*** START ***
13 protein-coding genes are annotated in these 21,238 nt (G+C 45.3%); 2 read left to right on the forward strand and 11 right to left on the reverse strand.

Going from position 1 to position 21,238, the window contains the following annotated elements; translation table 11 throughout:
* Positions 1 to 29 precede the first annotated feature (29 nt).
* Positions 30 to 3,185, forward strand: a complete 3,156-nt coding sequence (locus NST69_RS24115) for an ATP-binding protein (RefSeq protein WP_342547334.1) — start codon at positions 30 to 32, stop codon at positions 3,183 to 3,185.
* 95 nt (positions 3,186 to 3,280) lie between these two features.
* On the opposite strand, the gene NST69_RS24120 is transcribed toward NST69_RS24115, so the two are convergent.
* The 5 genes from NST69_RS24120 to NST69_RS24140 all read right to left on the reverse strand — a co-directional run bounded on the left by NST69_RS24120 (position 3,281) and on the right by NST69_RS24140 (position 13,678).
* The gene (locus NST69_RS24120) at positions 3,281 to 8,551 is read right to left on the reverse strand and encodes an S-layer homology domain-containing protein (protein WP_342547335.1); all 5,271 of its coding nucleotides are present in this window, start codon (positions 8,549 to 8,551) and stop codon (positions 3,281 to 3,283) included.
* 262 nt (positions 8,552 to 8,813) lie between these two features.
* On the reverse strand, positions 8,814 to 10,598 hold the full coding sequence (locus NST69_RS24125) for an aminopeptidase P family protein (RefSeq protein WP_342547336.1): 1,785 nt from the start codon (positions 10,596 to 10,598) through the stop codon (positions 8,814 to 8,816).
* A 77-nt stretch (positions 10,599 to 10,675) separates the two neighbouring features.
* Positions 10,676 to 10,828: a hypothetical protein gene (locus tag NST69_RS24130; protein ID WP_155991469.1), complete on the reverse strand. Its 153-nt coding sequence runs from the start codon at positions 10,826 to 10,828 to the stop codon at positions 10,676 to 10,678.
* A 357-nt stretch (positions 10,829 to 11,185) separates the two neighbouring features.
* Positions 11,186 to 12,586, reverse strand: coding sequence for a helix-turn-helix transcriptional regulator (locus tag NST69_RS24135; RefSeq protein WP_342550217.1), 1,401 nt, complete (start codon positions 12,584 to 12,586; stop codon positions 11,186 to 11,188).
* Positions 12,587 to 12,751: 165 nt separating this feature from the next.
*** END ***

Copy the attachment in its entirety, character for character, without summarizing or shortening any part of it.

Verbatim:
13 protein-coding genes are annotated in these 21,238 nt (G+C 45.3%); 2 read left to right on the forward strand and 11 right to left on the reverse strand.

Going from position 1 to position 21,238, the window contains the following annotated elements; translation table 11 throughout:
* Positions 1 to 29 precede the first annotated feature (29 nt).
* Positions 30 to 3,185, forward strand: a complete 3,156-nt coding sequence (locus NST69_RS24115) for an ATP-binding protein (RefSeq protein WP_342547334.1) — start codon at positions 30 to 32, stop codon at positions 3,183 to 3,185.
* 95 nt (positions 3,186 to 3,280) lie between these two features.
* On the opposite strand, the gene NST69_RS24120 is transcribed toward NST69_RS24115, so the two are convergent.
* The 5 genes from NST69_RS24120 to NST69_RS24140 all read right to left on the reverse strand — a co-directional run bounded on the left by NST69_RS24120 (position 3,281) and on the right by NST69_RS24140 (position 13,678).
* The gene (locus NST69_RS24120) at positions 3,281 to 8,551 is read right to left on the reverse strand and encodes an S-layer homology domain-containing protein (protein WP_342547335.1); all 5,271 of its coding nucleotides are present in this window, start codon (positions 8,549 to 8,551) and stop codon (positions 3,281 to 3,283) included.
* 262 nt (positions 8,552 to 8,813) lie between these two features.
* On the reverse strand, positions 8,814 to 10,598 hold the full coding sequence (locus NST69_RS24125) for an aminopeptidase P family protein (RefSeq protein WP_342547336.1): 1,785 nt from the start codon (positions 10,596 to 10,598) through the stop codon (positions 8,814 to 8,816).
* A 77-nt stretch (positions 10,599 to 10,675) separates the two neighbouring features.
* Positions 10,676 to 10,828: a hypothetical protein gene (locus tag NST69_RS24130; protein ID WP_155991469.1), complete on the reverse strand. Its 153-nt coding sequence runs from the start codon at positions 10,826 to 10,828 to the stop codon at positions 10,676 to 10,678.
* A 357-nt stretch (positions 10,829 to 11,185) separates the two neighbouring features.
* Positions 11,186 to 12,586, reverse strand: coding sequence for a helix-turn-helix transcriptional regulator (locus tag NST69_RS24135; RefSeq protein WP_342550217.1), 1,401 nt, complete (start codon positions 12,584 to 12,586; stop codon positions 11,186 to 11,188).
* Positions 12,587 to 12,751: 165 nt separating this feature from the next.